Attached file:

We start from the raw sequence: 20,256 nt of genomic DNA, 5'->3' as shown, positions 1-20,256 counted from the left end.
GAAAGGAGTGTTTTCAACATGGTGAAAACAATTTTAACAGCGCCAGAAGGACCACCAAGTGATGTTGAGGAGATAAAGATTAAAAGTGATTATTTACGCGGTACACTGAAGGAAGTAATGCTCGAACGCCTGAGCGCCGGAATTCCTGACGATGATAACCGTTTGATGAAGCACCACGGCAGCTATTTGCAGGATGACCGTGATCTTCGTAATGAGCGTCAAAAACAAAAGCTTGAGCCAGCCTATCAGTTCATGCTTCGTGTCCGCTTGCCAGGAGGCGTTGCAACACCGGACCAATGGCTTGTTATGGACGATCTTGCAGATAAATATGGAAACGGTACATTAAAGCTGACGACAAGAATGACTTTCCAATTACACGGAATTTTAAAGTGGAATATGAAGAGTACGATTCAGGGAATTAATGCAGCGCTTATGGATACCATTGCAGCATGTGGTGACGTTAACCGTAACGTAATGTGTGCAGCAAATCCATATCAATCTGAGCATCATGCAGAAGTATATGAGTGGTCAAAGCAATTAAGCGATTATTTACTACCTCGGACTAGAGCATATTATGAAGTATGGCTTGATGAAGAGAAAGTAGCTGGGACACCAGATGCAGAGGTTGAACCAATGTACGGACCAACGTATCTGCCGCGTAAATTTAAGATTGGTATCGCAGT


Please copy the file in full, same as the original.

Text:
We start from the raw sequence: 20,256 nt of genomic DNA, 5'->3' as shown, positions 1-20,256 counted from the left end.
GAAAGGAGTGTTTTCAACATGGTGAAAACAATTTTAACAGCGCCAGAAGGACCACCAAGTGATGTTGAGGAGATAAAGATTAAAAGTGATTATTTACGCGGTACACTGAAGGAAGTAATGCTCGAACGCCTGAGCGCCGGAATTCCTGACGATGATAACCGTTTGATGAAGCACCACGGCAGCTATTTGCAGGATGACCGTGATCTTCGTAATGAGCGTCAAAAACAAAAGCTTGAGCCAGCCTATCAGTTCATGCTTCGTGTCCGCTTGCCAGGAGGCGTTGCAACACCGGACCAATGGCTTGTTATGGACGATCTTGCAGATAAATATGGAAACGGTACATTAAAGCTGACGACAAGAATGACTTTCCAATTACACGGAATTTTAAAGTGGAATATGAAGAGTACGATTCAGGGAATTAATGCAGCGCTTATGGATACCATTGCAGCATGTGGTGACGTTAACCGTAACGTAATGTGTGCAGCAAATCCATATCAATCTGAGCATCATGCAGAAGTATATGAGTGGTCAAAGCAATTAAGCGATTATTTACTACCTCGGACTAGAGCATATTATGAAGTATGGCTTGATGAAGAGAAAGTAGCTGGGACACCAGATGCAGAGGTTGAACCAATGTACGGACCAACGTATCTGCCGCGTAAATTTAAGATTGGTATCGCAGT